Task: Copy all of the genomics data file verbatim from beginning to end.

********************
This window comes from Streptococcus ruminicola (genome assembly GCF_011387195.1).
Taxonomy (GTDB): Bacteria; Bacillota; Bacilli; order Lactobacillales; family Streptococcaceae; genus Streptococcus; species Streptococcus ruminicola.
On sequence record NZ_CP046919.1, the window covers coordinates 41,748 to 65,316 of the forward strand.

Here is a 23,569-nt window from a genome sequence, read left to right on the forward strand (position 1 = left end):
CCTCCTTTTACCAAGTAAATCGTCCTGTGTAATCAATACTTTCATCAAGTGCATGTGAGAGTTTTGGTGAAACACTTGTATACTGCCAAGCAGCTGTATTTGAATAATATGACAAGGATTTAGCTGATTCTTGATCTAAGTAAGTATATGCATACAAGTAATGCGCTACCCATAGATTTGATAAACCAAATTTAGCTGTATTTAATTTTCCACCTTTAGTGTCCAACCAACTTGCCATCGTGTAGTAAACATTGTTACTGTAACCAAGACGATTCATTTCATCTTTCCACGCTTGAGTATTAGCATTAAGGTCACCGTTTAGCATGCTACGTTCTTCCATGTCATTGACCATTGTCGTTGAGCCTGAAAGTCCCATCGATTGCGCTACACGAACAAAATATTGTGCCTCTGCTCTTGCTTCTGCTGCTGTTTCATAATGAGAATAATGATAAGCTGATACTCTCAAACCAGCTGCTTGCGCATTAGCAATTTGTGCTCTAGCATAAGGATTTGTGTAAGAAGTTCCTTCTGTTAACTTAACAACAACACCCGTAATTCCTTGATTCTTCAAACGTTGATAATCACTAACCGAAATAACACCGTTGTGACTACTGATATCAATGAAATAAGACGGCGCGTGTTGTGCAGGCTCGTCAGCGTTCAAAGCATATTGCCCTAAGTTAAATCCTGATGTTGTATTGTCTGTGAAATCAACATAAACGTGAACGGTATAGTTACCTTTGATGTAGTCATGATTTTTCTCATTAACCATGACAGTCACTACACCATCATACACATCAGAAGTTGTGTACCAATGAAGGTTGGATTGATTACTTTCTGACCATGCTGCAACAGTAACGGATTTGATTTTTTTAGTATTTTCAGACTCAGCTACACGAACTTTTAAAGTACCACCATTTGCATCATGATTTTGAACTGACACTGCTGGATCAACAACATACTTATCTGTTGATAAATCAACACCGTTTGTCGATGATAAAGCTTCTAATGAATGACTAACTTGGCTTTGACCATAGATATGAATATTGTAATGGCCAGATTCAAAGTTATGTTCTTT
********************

This window comes from Streptococcus ruminicola (genome assembly GCF_011387195.1).
Taxonomy (GTDB): Bacteria; Bacillota; Bacilli; order Lactobacillales; family Streptococcaceae; genus Streptococcus; species Streptococcus ruminicola.
On sequence record NZ_CP046919.1, the window covers coordinates 41,748 to 65,316 of the forward strand.

Here is a 23,569-nt window from a genome sequence, read left to right on the forward strand (position 1 = left end):
CCTCCTTTTACCAAGTAAATCGTCCTGTGTAATCAATACTTTCATCAAGTGCATGTGAGAGTTTTGGTGAAACACTTGTATACTGCCAAGCAGCTGTATTTGAATAATATGACAAGGATTTAGCTGATTCTTGATCTAAGTAAGTATATGCATACAAGTAATGCGCTACCCATAGATTTGATAAACCAAATTTAGCTGTATTTAATTTTCCACCTTTAGTGTCCAACCAACTTGCCATCGTGTAGTAAACATTGTTACTGTAACCAAGACGATTCATTTCATCTTTCCACGCTTGAGTATTAGCATTAAGGTCACCGTTTAGCATGCTACGTTCTTCCATGTCATTGACCATTGTCGTTGAGCCTGAAAGTCCCATCGATTGCGCTACACGAACAAAATATTGTGCCTCTGCTCTTGCTTCTGCTGCTGTTTCATAATGAGAATAATGATAAGCTGATACTCTCAAACCAGCTGCTTGCGCATTAGCAATTTGTGCTCTAGCATAAGGATTTGTGTAAGAAGTTCCTTCTGTTAACTTAACAACAACACCCGTAATTCCTTGATTCTTCAAACGTTGATAATCACTAACCGAAATAACACCGTTGTGACTACTGATATCAATGAAATAAGACGGCGCGTGTTGTGCAGGCTCGTCAGCGTTCAAAGCATATTGCCCTAAGTTAAATCCTGATGTTGTATTGTCTGTGAAATCAACATAAACGTGAACGGTATAGTTACCTTTGATGTAGTCATGATTTTTCTCATTAACCATGACAGTCACTACACCATCATACACATCAGAAGTTGTGTACCAATGAAGGTTGGATTGATTACTTTCTGACCATGCTGCAACAGTAACGGATTTGATTTTTTTAGTATTTTCAGACTCAGCTACACGAACTTTTAAAGTACCACCATTTGCATCATGATTTTGAACTGACACTGCTGGATCAACAACATACTTATCTGTTGATAAATCAACACCGTTTGTCGATGATAAAGCTTCTAATGAATGACTAACTTGGCTTTGACCATAGATATGAATATTGTAATGGCCAGATTCAAAGTTATGTTCTTT